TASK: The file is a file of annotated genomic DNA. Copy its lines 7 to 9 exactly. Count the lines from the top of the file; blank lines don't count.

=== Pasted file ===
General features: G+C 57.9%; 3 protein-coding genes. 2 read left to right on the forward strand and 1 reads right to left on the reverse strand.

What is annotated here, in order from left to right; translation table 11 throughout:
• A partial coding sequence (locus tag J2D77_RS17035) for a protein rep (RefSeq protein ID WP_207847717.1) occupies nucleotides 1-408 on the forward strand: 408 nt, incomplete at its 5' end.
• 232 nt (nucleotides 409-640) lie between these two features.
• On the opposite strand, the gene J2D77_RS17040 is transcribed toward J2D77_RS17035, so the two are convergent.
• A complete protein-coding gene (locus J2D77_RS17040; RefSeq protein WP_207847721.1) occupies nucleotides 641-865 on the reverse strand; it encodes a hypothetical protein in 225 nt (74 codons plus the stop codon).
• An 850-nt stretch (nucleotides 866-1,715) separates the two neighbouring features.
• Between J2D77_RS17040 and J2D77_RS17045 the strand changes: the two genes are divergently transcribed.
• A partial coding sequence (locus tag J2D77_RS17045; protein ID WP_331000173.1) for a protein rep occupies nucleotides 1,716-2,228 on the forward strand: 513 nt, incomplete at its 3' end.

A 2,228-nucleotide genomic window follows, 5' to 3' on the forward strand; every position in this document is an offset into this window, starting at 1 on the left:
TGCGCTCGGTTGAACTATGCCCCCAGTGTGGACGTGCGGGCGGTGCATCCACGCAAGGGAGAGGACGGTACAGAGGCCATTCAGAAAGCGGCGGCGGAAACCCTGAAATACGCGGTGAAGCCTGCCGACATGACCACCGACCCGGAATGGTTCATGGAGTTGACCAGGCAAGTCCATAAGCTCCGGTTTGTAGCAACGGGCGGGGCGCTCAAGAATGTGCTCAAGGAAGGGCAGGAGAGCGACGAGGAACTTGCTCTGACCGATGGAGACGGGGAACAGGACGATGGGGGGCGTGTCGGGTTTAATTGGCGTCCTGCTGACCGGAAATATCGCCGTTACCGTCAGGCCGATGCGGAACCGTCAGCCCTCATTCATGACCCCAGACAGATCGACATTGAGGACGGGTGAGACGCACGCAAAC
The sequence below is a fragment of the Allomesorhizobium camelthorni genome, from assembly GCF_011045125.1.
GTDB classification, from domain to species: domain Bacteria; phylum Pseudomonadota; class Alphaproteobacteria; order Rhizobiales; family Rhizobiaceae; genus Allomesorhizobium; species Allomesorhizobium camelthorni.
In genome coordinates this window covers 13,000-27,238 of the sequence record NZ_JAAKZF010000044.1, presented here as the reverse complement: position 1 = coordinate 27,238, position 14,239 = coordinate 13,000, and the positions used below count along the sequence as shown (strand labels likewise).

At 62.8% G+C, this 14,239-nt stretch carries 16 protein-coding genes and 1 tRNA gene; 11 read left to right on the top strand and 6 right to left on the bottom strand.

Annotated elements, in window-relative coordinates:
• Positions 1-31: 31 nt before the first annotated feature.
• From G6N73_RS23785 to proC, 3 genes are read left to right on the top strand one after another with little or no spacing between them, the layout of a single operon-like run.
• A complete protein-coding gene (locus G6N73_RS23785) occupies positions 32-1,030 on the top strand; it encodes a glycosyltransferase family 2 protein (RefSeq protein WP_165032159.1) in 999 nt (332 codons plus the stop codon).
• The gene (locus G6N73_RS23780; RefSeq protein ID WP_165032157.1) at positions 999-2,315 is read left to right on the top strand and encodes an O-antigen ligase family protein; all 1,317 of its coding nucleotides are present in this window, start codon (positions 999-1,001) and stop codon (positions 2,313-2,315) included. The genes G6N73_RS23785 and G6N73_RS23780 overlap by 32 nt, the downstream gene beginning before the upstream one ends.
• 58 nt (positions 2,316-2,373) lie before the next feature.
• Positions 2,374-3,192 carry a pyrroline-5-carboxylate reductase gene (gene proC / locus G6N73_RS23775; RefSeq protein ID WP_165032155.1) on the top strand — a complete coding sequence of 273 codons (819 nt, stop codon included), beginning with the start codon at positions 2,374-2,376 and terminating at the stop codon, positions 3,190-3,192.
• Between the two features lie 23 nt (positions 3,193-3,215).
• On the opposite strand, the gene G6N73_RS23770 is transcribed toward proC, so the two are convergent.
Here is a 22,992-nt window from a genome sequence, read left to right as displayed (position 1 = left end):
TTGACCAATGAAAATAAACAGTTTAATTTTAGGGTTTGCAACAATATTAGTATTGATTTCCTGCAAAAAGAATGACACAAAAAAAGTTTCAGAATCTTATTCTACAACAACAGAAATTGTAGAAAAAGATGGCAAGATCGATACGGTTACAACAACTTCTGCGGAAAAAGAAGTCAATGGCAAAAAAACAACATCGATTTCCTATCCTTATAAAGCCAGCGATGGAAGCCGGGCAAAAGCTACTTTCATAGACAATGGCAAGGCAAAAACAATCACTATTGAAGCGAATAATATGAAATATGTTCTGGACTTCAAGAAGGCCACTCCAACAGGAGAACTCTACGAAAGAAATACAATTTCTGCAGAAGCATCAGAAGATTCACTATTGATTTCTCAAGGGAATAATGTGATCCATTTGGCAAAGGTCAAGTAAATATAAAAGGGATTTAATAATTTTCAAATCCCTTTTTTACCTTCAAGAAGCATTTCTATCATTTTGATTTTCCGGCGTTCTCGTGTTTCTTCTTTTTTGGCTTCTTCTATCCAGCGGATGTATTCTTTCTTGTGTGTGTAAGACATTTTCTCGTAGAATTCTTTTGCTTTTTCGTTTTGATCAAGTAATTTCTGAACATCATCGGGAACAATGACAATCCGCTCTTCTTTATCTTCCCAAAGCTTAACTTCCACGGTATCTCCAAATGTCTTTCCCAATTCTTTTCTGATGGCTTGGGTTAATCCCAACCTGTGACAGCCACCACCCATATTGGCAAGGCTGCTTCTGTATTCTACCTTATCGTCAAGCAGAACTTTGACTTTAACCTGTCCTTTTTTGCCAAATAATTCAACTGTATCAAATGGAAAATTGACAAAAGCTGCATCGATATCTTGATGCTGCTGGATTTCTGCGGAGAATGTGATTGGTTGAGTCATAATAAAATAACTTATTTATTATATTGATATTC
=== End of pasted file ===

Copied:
• An 850-nt stretch (nucleotides 866-1,715) separates the two neighbouring features.
• Between J2D77_RS17040 and J2D77_RS17045 the strand changes: the two genes are divergently transcribed.
• A partial coding sequence (locus tag J2D77_RS17045; protein ID WP_331000173.1) for a protein rep occupies nucleotides 1,716-2,228 on the forward strand: 513 nt, incomplete at its 3' end.